There’s also the established Tbilisi Architecture Biennial, which started in Soviet times and was revived in 2018. The Biennial will be back in autumn 2022.
Luckily, the architecturally curious crowd doesn’t need to wait for these events to get their own taste of Tbilisi’s obsession with design. Buildings such as Stamba Hotel, a Soviet publishing house-turned-upscale hotel that also introduces the country to sustainable vertical farming, and Fabrika, a sewing factory reimagined as a hostel and local-favorite hangout, will satiate the senses.
Treehouse cabins and floating chalets
Georgia’s adventure doesn’t end with white knuckle roads and adrenaline-filled sports. Duende Hotel, the eco-conscious boutique hotel that started the country’s fascination with tiny living, sits just on the outskirts of Lagodekhi National Park where their fairy tale-worthy tiny cabins immerse you in the lush subtropical-like nature reserve that’s home to 150 species of birds, 53 mammals, 12 reptiles, 5 amphibians, and 4 species of fish.
And newcomers such as Shaori Chalet, a floating one-room chalet located on Shaori Reservoir in Racha, a region that hasn’t quite made the radar of tourists yet (but surely will soon), these properties are helping guests stay as close to nature as possible. A trend that will undoubtedly continue given that more than a third of the country is covered by forests and brush.
Dance, dance revolution
It’s been used as a means for peacefully protesting against raids that occurred inside the city’s most prominent nightclubs and as a way to spearhead LGBTQ equality through storytelling as director Levan Akin did in And Then We Danced. Dance is becoming the medium of choice for liberal youth in Georgia to tell their stories and to make calls for change as explosive as dance itself.
Georgian day of the dead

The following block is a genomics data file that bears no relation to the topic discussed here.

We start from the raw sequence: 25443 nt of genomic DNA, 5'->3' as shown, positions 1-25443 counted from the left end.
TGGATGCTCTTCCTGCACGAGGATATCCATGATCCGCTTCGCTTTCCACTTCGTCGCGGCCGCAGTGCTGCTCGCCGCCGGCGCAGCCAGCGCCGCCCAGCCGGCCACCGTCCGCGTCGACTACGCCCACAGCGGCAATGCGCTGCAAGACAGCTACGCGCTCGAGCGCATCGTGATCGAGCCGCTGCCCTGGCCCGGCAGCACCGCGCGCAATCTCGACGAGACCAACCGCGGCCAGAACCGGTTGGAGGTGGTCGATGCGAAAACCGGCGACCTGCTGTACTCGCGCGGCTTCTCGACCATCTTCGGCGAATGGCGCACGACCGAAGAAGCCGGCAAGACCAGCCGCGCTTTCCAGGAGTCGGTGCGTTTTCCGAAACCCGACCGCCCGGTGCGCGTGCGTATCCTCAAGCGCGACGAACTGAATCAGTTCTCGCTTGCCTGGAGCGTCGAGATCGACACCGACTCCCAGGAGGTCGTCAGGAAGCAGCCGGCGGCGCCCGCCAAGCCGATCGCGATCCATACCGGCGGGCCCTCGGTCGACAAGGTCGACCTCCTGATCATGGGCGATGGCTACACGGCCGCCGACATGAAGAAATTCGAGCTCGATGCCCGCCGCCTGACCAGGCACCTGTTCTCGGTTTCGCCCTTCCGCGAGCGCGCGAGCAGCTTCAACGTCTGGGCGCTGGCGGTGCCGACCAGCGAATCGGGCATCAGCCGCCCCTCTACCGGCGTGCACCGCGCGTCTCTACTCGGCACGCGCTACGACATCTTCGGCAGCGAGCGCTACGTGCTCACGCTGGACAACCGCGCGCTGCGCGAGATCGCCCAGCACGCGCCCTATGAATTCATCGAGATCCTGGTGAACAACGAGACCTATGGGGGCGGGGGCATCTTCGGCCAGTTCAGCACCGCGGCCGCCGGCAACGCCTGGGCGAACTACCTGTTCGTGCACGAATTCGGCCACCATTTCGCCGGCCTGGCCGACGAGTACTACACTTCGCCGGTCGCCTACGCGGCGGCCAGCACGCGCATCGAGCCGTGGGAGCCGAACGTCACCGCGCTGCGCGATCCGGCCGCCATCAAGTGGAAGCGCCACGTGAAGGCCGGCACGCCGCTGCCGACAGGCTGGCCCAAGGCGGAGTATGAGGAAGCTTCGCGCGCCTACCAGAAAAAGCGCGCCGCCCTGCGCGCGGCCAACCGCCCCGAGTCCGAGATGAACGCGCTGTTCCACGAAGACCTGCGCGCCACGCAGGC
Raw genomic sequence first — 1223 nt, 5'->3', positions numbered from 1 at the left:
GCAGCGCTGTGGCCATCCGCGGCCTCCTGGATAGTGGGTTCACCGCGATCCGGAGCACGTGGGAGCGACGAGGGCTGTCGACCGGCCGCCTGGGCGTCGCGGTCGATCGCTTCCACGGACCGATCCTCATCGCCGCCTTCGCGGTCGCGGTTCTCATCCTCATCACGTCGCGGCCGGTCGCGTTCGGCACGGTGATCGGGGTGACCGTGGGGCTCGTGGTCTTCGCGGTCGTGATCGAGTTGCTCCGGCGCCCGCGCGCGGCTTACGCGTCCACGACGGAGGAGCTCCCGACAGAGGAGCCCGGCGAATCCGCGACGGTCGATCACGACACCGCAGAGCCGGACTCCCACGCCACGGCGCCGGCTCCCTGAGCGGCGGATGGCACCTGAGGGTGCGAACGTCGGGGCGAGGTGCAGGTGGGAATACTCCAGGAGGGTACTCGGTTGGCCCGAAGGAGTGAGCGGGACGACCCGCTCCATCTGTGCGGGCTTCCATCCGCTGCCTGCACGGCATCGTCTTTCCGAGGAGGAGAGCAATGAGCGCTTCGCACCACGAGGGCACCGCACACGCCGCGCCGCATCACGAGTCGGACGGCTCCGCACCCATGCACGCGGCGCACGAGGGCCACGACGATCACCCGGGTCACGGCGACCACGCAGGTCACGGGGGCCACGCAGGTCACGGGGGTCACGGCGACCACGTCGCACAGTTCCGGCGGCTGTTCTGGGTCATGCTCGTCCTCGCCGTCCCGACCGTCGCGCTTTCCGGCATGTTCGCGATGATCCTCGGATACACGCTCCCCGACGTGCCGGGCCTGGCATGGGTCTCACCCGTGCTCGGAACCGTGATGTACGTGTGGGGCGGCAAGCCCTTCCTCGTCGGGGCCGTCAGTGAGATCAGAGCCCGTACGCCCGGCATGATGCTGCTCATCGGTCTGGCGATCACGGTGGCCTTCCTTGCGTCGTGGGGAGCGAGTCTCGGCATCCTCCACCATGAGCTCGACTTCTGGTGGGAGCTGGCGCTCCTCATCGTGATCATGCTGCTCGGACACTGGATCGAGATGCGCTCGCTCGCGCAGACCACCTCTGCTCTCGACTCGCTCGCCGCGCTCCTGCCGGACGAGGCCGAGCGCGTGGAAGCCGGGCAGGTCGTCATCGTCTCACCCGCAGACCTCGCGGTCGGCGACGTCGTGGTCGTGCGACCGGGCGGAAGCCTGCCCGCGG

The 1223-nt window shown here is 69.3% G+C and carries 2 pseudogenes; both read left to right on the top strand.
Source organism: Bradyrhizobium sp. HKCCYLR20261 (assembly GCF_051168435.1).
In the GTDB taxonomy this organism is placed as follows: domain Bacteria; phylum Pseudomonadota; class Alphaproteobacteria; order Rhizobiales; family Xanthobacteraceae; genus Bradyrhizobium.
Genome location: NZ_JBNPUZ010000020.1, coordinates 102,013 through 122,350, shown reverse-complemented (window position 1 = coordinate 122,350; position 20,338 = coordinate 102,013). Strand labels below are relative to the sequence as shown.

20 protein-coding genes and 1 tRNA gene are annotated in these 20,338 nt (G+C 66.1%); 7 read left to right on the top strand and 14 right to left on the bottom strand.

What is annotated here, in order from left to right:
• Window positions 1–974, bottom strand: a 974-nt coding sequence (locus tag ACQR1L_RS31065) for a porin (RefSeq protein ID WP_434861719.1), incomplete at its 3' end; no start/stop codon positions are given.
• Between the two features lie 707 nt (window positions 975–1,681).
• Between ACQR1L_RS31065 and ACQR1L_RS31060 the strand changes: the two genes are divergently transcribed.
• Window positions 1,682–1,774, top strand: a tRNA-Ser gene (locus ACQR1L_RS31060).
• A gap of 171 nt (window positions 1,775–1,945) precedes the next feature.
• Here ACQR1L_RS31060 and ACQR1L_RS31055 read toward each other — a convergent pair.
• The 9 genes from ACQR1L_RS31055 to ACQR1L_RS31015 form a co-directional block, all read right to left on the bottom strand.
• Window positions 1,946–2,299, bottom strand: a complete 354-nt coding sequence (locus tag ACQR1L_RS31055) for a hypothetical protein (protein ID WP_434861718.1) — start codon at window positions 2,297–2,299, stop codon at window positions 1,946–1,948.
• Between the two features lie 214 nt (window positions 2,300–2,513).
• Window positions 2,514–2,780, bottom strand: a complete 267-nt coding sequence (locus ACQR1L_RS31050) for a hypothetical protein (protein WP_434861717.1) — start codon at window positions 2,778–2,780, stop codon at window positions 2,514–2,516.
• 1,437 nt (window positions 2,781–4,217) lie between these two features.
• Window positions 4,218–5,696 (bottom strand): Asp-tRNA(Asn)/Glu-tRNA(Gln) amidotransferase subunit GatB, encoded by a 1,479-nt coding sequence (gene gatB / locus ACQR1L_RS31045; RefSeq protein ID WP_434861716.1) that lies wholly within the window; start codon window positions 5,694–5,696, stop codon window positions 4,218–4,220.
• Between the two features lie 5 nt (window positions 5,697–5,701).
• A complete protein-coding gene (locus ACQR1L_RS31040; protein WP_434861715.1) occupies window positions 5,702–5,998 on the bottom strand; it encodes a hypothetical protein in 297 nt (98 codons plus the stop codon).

Each February, the locals of Svaneti, one of Georgia’s most remote and untouched mountain regions, come together to celebrate Lamproba, a sort of Georgian day of the dead.
The celebration starts at sunset when fires are lit at the snow-covered graves of family members, tables are spread with food and wine, and toasts of chacha (Georgian brandy) begin flowing, accompanied by teary-eyed toasts to loved ones who have passed on. The entire community comes out to celebrate despite the freezing temperatures—which you barely notice once the wine and tears take over.
A literary odyssey
For a look at life in Georgia, check out Nino Haratischvili’s The Eighth Life (for Brilka) which tells the generational story of a family through the red century in a way that offers history, heartbreak, and hope for what the future of the country may hold.
The Soviet Diet Cookbook, a blog-turned-book, offers another look into the country's role in the Soviet Union's past. This time through a “Julia and Julia” approach, but with a lot more bebiebi (grandmothers) involved.
For a more modern take on the country and what’s been going on politically (an eye-opening and sometimes heartbreaking thing to follow), the book In the Mountains of Poetry is a worthy read. Especially for anyone who is planning to spend an extended period in the country.
The literary journey doesn’t stop there. Tbilisi was named UNESCO’s World Book Capital for 2021. This means you can expect to hear from more Georgian authors, and more stories around this endlessly fascinating country, in the future.